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Explaining the role of political conventions — brokered or not

ASU professor discusses convention nuances and the landscape of 2016 election

People shaking hands.
March 07, 2016

The 2016 presidential primary process has broken most of the rules and confounded most of the experts.

Few were able to predict the rise of Republican frontrunner Donald J. Trump, the billionaire businessman waging a war on political correctness as he seeks the nation's top office.

Now some in the "establishment" wing of the GOP — if such a thing even exists anymore — are turning their attention to how they can halt the seemingly inexorable rise of Trump before he captures the nomination. And one way, they posit, might be for Trump's competitorsStill in the race for the GOP nod are Sen. Ted Cruz of Texas, Sen. Marco Rubio of Florida, and Gov. John Kasich of Ohio. to stay in the race long enough, winning just enough to keep the frontrunner from mathematically clinching the race. If that happens it would throw the contest into a brokered convention, something the nation hasn't seen since 1976.

What does that mean?

Brooks Simpson

Since four statesMichigan, Mississippi and Idaho hold primaries Tuesday; Hawaii is having a Republican caucus. are holding Republican primaries Tuesday, and the picture looks like it'll stay muddled, ASU Now turned to presidential historian Brooks SimpsonSimpson is also a member of ASU's College of Letters and Science faculty. , (pictured at left) a professor in Arizona State University’s Barrett, the Honors College, to get some perspective on the history of brokered conventions.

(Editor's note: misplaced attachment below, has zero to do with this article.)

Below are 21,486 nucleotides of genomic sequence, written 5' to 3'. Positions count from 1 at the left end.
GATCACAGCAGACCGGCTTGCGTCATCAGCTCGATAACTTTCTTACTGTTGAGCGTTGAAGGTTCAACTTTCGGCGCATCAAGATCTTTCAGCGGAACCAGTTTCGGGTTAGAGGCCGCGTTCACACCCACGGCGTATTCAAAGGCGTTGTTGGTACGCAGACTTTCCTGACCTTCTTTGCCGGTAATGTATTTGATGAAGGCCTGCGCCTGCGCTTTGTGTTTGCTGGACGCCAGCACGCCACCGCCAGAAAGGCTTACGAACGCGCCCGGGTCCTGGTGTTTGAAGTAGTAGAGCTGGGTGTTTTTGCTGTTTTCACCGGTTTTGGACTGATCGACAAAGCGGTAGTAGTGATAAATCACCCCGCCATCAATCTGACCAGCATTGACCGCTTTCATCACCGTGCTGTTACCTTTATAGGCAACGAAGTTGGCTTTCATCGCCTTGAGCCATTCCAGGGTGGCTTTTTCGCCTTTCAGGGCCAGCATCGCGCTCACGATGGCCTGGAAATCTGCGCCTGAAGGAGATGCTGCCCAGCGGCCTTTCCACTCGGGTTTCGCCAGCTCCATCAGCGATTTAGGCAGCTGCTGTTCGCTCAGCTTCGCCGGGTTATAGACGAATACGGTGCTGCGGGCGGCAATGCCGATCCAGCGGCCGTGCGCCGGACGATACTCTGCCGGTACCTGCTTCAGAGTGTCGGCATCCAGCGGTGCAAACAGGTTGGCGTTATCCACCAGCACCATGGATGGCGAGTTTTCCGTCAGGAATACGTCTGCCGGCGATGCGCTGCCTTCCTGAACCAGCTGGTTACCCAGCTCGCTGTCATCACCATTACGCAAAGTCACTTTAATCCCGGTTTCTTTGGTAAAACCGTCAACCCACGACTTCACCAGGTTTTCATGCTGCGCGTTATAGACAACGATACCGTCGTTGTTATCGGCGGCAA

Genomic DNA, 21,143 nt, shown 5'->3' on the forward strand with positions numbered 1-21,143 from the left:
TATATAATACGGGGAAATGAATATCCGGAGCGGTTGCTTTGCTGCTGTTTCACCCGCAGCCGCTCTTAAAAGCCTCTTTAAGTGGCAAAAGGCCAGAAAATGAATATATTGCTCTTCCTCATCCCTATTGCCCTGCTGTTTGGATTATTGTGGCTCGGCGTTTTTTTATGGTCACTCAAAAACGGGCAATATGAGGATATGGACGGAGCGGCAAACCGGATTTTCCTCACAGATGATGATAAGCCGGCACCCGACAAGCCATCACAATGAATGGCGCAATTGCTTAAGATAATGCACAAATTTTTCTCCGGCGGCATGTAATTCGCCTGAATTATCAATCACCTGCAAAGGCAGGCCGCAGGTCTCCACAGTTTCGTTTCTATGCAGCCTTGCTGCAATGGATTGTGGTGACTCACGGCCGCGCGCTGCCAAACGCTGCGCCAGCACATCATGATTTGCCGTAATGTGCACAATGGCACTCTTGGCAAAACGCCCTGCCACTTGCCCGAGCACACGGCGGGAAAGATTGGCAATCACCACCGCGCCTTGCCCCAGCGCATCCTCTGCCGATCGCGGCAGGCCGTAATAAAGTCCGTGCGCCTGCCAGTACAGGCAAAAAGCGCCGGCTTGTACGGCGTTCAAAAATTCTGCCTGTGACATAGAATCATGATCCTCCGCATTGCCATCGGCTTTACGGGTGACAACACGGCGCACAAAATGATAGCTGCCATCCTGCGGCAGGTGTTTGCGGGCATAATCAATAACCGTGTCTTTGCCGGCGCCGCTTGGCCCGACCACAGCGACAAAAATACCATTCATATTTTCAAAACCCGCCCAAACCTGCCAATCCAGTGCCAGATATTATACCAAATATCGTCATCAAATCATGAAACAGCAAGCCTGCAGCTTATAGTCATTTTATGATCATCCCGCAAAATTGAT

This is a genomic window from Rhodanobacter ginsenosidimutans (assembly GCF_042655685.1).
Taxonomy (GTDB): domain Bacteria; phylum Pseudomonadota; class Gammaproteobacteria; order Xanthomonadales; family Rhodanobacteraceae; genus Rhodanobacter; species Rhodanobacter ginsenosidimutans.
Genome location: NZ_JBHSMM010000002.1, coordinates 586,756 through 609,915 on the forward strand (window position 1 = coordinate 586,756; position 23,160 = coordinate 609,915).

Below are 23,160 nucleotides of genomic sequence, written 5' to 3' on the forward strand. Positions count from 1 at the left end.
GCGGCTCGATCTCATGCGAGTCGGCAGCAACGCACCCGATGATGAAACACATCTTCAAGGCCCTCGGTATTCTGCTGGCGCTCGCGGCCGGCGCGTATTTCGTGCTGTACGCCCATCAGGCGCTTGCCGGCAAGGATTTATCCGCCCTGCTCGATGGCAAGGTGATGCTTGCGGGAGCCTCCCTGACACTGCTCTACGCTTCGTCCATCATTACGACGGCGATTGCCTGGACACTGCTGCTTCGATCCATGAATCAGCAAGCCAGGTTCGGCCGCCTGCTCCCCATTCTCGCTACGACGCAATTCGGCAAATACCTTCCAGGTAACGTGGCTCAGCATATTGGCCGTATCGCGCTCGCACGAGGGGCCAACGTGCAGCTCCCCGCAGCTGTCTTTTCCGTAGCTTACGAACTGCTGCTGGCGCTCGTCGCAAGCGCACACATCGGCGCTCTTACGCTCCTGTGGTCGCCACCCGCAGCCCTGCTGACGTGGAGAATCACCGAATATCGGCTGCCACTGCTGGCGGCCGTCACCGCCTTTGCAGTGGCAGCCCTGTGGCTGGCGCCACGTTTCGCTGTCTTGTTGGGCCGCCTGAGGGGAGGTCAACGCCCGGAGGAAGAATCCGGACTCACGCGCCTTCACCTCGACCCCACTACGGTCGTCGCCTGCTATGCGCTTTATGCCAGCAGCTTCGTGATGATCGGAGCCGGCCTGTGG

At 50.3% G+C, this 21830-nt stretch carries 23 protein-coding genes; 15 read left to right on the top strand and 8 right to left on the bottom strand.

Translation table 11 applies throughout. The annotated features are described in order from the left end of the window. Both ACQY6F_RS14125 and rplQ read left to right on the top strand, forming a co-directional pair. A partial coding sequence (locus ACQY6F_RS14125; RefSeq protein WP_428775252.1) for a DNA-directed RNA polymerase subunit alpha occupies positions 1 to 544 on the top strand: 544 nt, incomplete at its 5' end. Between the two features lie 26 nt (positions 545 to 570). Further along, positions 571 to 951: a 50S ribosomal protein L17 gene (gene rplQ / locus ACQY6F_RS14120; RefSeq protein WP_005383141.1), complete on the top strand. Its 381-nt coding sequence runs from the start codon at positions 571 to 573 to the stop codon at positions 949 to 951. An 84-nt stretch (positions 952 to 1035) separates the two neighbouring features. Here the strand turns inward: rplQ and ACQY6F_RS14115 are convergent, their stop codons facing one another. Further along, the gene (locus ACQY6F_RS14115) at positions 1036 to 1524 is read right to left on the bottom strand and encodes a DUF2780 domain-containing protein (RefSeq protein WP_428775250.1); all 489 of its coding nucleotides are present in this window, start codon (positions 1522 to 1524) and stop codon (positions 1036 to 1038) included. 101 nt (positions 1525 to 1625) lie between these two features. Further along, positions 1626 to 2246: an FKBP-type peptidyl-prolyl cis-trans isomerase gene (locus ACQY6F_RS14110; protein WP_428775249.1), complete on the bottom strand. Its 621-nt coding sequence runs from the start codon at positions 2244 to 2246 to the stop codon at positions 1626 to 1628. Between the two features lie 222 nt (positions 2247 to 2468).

Question: Some believe the Republican nomination will be decided in a brokered convention. What is a brokered convention?

Answer: A brokered convention results when no candidate has a majority of the party’s total delegates pledged to that person’s candidacy by the time the convention meetsThe 41st Republican National Convention will be held July 18-21 in Cleveland.. This last happened in 1976, when neither Gerald Ford nor Ronald Reagan had secured the allegiance of a majority of delegates before the convention. When a slim majority of Mississippi’s delegates decided to support Ford prior to the first ballot, the president claimed the nomination. In the 1952 Republican national convention, Dwight D. Eisenhower won the party’s nod on the first ballot only after some delegates abandoned their initial preference. The last time a convention needed a second ballot to nominate its presidential candidate was that same year, when Democrats took three ballots to nominate Adlai Stevenson.

Q: How would a brokered convention affect the party’s prospects in the general election?